Eptam EPTC 15 1,325 Warning   R                       R        
Fusilade fluazifop 1 5,000+ Caution R R     R         R R R            
Goal oxyfluorfen 14 5,000+ Warning                   R   R            
Gramoxone SL* paraquat 22 1098 Danger R R R   R   R R R R R R R R R R   R
Kerb* pronamide 3 5,000+ Caution                     R              
Lorox linuron 5 3,489 Caution R       R R   R         R R        
Matrix rimsulfuron 2 5,000+ Caution                           R       R
Metribuzin metribuzin 5 2,375 Caution R       R                 R       R
Outlook dimethenamid 15 695 Warning   R           R   R   R   R        
Poast sethoxydim 1 4,100 Warning R R R R R R R   R R R R R R R R R R
Prefar bensulide 0 960 Caution     R     R R   R R R R     R R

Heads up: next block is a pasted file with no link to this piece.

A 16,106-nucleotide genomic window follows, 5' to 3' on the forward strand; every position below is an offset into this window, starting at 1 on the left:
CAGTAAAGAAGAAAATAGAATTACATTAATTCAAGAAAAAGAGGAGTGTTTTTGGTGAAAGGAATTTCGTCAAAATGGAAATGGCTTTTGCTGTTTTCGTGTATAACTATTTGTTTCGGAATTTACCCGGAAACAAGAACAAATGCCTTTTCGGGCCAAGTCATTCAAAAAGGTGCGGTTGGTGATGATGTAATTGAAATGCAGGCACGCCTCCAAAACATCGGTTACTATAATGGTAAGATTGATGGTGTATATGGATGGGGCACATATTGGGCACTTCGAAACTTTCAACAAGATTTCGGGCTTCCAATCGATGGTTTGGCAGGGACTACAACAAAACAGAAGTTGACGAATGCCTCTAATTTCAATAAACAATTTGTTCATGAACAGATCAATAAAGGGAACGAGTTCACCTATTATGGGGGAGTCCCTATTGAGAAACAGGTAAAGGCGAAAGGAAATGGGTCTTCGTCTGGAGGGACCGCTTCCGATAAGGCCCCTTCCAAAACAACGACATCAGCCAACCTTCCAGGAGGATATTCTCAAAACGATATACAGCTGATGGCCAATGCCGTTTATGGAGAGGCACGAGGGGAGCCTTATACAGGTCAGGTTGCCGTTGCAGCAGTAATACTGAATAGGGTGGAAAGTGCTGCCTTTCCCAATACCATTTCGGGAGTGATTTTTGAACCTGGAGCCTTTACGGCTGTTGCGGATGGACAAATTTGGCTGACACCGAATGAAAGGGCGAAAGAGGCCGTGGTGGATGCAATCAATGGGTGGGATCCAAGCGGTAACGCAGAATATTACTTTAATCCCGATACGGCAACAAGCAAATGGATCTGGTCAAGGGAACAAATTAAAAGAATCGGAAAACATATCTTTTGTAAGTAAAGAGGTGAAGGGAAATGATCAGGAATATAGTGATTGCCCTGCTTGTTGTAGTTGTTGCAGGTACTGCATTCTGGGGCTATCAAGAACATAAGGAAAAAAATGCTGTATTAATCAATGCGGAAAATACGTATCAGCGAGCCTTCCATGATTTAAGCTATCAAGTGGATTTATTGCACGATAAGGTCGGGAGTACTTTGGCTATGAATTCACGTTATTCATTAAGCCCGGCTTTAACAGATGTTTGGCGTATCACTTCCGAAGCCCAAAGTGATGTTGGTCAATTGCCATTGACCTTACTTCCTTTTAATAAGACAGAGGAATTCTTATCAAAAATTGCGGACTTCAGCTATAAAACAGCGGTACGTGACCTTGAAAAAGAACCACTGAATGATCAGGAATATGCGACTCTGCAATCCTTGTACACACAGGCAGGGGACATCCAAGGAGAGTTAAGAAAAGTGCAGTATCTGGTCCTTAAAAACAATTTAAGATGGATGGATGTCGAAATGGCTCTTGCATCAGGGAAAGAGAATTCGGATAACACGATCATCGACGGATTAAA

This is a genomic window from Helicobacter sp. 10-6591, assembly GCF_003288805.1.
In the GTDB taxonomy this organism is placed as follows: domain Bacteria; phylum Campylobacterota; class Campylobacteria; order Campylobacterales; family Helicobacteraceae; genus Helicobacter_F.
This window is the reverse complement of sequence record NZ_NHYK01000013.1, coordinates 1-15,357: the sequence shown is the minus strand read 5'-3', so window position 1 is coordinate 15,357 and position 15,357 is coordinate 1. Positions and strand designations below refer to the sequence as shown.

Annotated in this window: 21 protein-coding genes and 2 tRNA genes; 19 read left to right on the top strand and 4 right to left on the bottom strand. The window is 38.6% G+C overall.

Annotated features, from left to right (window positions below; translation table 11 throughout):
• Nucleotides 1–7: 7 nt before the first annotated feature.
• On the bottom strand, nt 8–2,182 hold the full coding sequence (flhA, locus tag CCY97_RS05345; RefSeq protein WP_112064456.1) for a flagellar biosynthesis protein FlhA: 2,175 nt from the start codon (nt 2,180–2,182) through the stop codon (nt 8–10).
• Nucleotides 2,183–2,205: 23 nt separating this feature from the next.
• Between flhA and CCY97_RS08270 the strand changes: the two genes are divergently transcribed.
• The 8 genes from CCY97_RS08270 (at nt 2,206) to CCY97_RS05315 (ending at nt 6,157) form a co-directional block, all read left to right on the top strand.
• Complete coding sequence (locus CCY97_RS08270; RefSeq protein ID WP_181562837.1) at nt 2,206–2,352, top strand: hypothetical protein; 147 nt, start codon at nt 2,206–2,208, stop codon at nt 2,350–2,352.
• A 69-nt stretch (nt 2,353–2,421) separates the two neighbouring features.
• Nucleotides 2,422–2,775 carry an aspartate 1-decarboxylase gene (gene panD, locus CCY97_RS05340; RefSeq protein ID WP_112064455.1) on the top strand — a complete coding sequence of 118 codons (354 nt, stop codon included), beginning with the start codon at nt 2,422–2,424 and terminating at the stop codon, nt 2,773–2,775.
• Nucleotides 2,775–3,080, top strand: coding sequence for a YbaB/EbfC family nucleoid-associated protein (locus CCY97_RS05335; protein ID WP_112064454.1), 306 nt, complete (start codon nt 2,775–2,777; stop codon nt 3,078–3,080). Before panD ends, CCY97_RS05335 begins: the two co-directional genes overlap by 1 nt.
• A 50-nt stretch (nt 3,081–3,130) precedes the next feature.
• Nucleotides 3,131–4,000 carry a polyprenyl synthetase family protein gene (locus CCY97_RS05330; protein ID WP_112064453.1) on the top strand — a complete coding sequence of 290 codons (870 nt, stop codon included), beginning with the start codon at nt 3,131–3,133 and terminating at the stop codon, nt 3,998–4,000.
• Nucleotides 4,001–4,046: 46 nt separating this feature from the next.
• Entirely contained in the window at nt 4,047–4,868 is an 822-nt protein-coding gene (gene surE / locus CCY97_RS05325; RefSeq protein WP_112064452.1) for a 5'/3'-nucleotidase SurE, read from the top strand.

Prowl pendimethalin 3 3,956 Caution R R     R   R R   R   R R R  R      
Ro-neet cycloate 15 3,129 Caution       R                         R  
Roundup glyphosate 9 5,000+ Caution R R R R R R R R R R R R R R R R R R
Sandea halosulfuron 2 1,287 Caution R R         R  R R           R R   R
Scythe pelargonic acid 17 5,000+ Warning R R R R R R R R R R R R R R R R R R
Select Max clethodim 1 5,000+ Caution R R R R R R R   R R R R R R R R R R
Sinbar terbacil 3 3,700 Caution R                                  
Stinger, Clean Slate clopyralid 4 5,000+ Caution R   R R                         R  
Treflan HFP trifluralin 3 5,000+ Caution R R R   R       R       R R R     R
2,4-D 2,4-D 4 1,161 Danger R             R                    

*Federally restricted      **not all herbicides for use in all vegetables in this group,  see crop section for details